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After a harsh 2008 for many kiwifruit growers, the 2009 season looks set to boost returns for growers who are beginning to pick green kiwifruit crops nearly two weeks ahead of schedule.
The first shipment, 560 pallets of Zespri’s gold kiwifruit, is already on its way to Kobe, Japan this week, and should arrive on April 6.
The first shipments of Zespri’s traditional green kiwifruit are scheduled to arrive in China mid-April and in Europe at the end of April to capitalise on early season marketing programmes.
Zespri anticipates a squeeze on prices for kiwifruit in the coming sale season, which is heavily dependent on overseas markets’ response to the recession.
Despite tough sales conditions late last year, the final forecast payment for the 2008/09 season was only down by 2c from the December predictions, at $7.53 per tray.
The company has been holding meetings with growers to discuss issues facing the industry for the season ahead.
The last year has caused concern for growers, many of who only managed to break even on their harvest.
It costs on average $20,000-22,000 per hectare to produce green kiwifruit.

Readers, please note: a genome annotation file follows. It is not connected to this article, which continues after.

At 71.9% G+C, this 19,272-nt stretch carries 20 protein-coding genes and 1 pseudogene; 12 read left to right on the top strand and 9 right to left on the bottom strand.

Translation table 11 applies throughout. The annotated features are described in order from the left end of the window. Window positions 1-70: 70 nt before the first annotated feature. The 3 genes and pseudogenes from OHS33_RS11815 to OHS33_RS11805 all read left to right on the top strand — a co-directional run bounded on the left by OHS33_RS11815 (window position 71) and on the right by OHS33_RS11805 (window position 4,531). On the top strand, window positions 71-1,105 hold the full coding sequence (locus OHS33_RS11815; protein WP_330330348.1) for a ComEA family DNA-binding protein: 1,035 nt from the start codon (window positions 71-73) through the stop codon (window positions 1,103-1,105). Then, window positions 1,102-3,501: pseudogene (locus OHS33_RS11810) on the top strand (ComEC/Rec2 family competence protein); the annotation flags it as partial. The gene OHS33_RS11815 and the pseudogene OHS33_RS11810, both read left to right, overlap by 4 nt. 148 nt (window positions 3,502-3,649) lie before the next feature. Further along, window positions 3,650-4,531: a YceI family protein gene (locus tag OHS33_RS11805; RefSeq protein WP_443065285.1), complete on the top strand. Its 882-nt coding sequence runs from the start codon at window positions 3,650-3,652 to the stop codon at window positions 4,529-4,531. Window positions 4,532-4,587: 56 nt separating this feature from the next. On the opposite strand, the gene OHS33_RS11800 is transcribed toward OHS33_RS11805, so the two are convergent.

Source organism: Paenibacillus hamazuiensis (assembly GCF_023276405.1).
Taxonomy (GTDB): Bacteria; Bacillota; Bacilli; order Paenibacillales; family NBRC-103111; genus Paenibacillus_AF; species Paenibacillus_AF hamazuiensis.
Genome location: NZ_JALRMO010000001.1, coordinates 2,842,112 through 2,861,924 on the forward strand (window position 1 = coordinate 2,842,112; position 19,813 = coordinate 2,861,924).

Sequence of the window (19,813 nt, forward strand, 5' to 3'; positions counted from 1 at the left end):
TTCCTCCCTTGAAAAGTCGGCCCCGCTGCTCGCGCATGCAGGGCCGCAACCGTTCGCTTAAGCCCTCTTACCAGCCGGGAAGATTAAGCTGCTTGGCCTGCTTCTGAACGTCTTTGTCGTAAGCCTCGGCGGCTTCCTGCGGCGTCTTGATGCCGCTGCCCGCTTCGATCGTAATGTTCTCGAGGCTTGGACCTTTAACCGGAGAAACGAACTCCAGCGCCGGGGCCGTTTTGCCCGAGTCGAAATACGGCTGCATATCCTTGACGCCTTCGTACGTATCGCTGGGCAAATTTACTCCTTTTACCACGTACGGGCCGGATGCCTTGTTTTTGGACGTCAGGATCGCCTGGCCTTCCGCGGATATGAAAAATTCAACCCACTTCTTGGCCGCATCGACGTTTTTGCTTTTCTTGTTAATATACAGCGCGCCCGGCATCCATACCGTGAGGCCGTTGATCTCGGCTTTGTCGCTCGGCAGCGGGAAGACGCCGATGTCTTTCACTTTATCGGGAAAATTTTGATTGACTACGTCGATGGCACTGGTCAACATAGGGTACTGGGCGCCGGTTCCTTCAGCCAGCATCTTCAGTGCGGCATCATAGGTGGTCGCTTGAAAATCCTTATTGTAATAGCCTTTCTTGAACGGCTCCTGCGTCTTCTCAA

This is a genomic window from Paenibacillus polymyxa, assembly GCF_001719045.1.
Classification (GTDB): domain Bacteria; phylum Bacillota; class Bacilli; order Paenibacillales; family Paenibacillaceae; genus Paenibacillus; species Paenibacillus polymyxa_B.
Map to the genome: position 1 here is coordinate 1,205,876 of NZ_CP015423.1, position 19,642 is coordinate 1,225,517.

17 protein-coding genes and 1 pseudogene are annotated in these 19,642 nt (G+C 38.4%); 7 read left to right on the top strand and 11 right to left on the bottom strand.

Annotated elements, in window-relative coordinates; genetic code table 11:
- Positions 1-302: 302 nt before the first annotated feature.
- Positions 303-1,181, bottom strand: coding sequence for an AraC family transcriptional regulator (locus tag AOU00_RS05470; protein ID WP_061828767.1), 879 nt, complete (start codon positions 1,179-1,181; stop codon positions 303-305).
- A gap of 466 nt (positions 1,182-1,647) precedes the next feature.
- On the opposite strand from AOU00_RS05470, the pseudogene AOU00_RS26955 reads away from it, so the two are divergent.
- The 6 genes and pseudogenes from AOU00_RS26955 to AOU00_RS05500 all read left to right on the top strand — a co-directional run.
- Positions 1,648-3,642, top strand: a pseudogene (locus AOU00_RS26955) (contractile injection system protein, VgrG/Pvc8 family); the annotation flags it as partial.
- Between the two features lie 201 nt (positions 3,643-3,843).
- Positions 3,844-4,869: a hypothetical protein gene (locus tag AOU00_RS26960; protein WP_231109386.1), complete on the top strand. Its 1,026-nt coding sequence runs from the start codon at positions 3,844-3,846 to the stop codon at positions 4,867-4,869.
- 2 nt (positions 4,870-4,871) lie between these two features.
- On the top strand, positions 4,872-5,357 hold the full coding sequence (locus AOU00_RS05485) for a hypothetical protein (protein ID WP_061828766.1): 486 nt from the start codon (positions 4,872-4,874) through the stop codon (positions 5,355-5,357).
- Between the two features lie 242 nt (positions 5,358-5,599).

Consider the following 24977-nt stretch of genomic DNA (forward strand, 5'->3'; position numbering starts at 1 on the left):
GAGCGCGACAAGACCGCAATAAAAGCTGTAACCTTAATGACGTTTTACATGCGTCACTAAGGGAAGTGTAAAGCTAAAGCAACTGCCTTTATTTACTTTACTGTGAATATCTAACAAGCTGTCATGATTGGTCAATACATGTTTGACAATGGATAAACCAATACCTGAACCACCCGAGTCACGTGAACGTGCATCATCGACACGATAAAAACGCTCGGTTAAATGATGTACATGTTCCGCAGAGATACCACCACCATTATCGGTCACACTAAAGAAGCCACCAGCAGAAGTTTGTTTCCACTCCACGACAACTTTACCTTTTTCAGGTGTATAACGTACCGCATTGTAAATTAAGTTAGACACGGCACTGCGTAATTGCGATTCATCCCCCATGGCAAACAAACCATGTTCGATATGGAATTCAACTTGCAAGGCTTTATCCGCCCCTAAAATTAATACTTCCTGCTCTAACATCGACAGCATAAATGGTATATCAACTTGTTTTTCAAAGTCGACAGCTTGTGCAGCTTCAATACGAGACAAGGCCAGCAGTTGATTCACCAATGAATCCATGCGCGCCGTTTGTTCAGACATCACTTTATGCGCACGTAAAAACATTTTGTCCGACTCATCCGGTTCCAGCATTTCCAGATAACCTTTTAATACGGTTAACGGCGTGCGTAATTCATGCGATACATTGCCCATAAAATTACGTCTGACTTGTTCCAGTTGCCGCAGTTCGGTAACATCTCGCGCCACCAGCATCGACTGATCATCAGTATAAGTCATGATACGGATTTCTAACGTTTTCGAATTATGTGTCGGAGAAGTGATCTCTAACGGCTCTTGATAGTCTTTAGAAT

Last year the average grower return was around $24,000, leading many growers to tear up vines.
This year Zespri is projecting a far healthier return of around 30,000-31,000p/ha.
Zespri is planning to ship in bulk volumes this year and has secured the Sunbelt Spirit, a refrigerated cargo carrier, to shift the largest ever single shipment of Zespri kiwifruit, 7,300 pallets, due to arrive at the beginning of May.
Zespri’s new chief executive Lain Jager says that consumer demand is very high.
Worldwide demand for green kiwifruit has also been growing year on year, says Mr Jager who projects volumes to grow by 10 million trays over the next two years.
“Thanks to improved foreign exchange rates, reduced oil prices and a very strong 2009 crop we are well placed for a successful season,” Mr Jager says.
Around 25,000 people, mostly seasonal workers, will be employed by the New Zealand kiwifruit industry to harvest, pack and ship millions of kiwifruit over the coming months, boosting the local and domestic economy in troubled times.
“The kiwifruit industry is a key economic driver in the Bay of Plenty and generates revenues and flow-on revenues of around $2 billion annually, contributing 19 per cent to the region’s gross domestic product,” Peter Ombler of New Zealand Kiwifruit Growers says.
Kiwifruit is still New Zealand’s largest horticultural sector export boasting 35% of New Zealand grown fruit and vegetable exports by value.
Fresh kiwifruit exports were valued at $779.5 million for the year ending 31 March 2008, up from $263 million in 1996.
Processed kiwifruit exports totalled $2.8 million in the year ending March 2008.